|South Pacific Splendor, photo by Andrew Ingersoll
Some will remember that I work causally for a company that provides medical retrieval and repatriation to persons in need of medical assistance. This job has offered me many memorable journeys. Recently while I was on “uni holidays” (i.e., winter break from law school), I received a text message seeking a nurse who could go to the Cook Islands with an incredibly quick turn-around. Having no commitments in my schedule, I jumped on the opportunity to get another stamp in the passport.
When someone needs medical assistance to travel, there are a number of ways to do it depending on the circumstance in which the person can be moved. In emergency situations, the most common forms of transport are ambulance for short distances and helicopter for more intricate or emergent scenarios (yet within a small radius). In a more accessible world, emergent evacuations can be done in converted/outfitted prop planes for mid-range distances, and small jet aircraft for longer distances. Lastly, when someone requires assistance in a non-emergent setting, commercial aircraft can be utilized and outfitted to move people long-range.
The work I have done has been mostly international travel to and from Australia. I’ve done some jobs with the converted small jet as well as a handful via commercial carriers. The South Pacific Islands are popular holiday destinations for Australians due to their proximity. Unfortunately, people do get sick or injured while on holiday. Over the past few years, I’ve been to the Solomon Islands, Vanuatu, Kiribati, Fiji, New Caledonia, and French Polynesia. When the text came through for a commercial airline job to the Cook Islands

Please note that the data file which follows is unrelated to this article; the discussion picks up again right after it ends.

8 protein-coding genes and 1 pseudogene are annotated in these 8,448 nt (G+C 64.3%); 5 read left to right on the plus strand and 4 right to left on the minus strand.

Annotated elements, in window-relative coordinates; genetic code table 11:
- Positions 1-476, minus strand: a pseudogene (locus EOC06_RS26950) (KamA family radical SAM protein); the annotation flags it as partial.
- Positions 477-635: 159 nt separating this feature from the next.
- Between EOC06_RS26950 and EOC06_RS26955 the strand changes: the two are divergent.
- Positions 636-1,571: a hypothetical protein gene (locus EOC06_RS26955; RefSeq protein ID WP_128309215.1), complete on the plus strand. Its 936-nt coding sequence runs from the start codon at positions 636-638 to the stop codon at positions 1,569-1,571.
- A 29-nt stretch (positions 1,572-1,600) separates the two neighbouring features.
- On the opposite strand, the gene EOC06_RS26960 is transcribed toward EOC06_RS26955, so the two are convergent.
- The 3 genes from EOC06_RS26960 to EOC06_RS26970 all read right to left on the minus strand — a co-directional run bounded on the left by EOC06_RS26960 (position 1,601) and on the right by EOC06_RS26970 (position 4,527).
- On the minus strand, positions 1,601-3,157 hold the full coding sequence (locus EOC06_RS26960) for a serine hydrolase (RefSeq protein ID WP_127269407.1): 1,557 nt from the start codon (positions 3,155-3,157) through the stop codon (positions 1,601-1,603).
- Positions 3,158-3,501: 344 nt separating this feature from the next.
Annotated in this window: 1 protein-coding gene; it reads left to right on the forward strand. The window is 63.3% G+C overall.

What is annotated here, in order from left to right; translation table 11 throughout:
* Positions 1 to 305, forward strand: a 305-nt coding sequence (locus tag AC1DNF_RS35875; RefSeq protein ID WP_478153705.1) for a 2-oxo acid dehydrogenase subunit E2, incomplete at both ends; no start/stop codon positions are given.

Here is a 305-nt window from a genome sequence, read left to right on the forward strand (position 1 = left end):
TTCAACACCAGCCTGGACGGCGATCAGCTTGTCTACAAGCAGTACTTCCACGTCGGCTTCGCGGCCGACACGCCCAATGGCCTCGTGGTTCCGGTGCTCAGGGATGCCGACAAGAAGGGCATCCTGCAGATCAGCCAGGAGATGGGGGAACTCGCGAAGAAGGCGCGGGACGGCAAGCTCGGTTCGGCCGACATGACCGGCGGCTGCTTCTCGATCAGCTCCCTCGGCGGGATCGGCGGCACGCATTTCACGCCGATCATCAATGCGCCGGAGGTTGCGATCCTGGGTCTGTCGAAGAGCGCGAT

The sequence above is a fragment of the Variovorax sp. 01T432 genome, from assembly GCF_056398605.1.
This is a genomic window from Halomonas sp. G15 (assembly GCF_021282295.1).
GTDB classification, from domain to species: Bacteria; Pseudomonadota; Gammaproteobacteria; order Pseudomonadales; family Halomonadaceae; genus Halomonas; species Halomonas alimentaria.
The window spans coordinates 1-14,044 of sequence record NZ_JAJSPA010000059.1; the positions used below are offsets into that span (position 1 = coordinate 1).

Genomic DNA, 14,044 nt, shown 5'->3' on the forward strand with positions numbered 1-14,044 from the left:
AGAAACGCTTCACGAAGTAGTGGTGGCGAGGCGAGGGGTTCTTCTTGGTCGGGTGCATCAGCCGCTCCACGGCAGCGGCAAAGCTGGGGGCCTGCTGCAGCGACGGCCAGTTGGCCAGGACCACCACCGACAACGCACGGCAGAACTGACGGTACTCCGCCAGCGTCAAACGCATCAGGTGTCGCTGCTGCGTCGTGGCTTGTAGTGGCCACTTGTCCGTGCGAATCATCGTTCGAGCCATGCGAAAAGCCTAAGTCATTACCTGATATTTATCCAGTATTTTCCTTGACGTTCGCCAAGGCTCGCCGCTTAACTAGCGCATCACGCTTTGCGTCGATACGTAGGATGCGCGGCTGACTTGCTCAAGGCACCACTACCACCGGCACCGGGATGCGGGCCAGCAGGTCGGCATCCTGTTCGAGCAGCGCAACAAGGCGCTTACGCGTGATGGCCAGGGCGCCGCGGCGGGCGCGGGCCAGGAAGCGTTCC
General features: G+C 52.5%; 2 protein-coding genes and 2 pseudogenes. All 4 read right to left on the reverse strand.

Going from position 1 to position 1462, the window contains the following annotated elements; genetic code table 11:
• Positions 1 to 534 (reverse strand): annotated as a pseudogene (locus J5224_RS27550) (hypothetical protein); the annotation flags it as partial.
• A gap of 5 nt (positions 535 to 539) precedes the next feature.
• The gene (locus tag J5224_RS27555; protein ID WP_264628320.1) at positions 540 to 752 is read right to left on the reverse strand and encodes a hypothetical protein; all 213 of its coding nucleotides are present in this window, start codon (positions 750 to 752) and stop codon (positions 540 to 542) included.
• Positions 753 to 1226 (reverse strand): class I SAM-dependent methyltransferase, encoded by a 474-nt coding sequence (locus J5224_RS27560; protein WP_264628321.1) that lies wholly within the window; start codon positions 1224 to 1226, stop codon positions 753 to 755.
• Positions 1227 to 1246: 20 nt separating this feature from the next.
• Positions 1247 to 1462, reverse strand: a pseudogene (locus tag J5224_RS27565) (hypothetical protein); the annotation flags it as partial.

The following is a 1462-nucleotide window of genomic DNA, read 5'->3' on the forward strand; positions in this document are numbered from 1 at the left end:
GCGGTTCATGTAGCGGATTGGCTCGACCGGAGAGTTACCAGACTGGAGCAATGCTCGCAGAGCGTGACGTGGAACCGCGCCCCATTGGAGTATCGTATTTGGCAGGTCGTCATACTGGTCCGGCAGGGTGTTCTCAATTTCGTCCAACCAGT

, I was happy to put my hand up.
Travel insurance companies organize the repatriation of the ill or injured and organize the travel itineraries based on the needs of both the medical staff and the patient. Due to the limited flight schedule to Raratonga, in the Cook Islands, I was in for a tiring trip: Sydney to Auckland to Raratonga departing 11:30 a.m. Tuesday, Sydney time, arriving 12:30 a.m. Tuesday, Raratonga time — same day! I crossed four times zones and the International Date Line. I met with my patients and confirmed that they were fit to fly with a departure time of 8 a.m. Tuesday. Time zones definitely have the ability of really messing with your internal clock. I went from Raratonga to Auckland (crossing the IDL again, arriving in Auckland on Wednesday) to Melbourne to a local hospital, then I was back out to Melbourne airport for a flight back to Sydney. I arrived back at my door at 9 p.m. Wednesday. Thankfully, the journey was uneventful except for Tuesday lasting exceptionally long.
I now have a passport stamp from the Cook Islands and a pretty decent photo from the plane. I’d like to take this time to reiterate: Make sure you travel with decent health insurance. I’ve heard horror stories about people being unable to be evacuated because they were not carrying travel insurance. The chances of actually needing to use it may be slim, but every single one of the people I’ve escorted home has been exceptionally grateful for having coverage.
Semester has started again so my chances of darting off into the Pacific in the next few months is unlikely. But you better believe come my next uni holiday, I’ll be anxiously waiting to see where I go next: Samoa, Nuie, Nauru, Micronesia, Tonga, or the Marshal Islands?
Credit Card Spreadsheet
Sorry you can’t modify and use this one, but at least it is an example of what Jeff uses to keep up with his credit card sign-ups.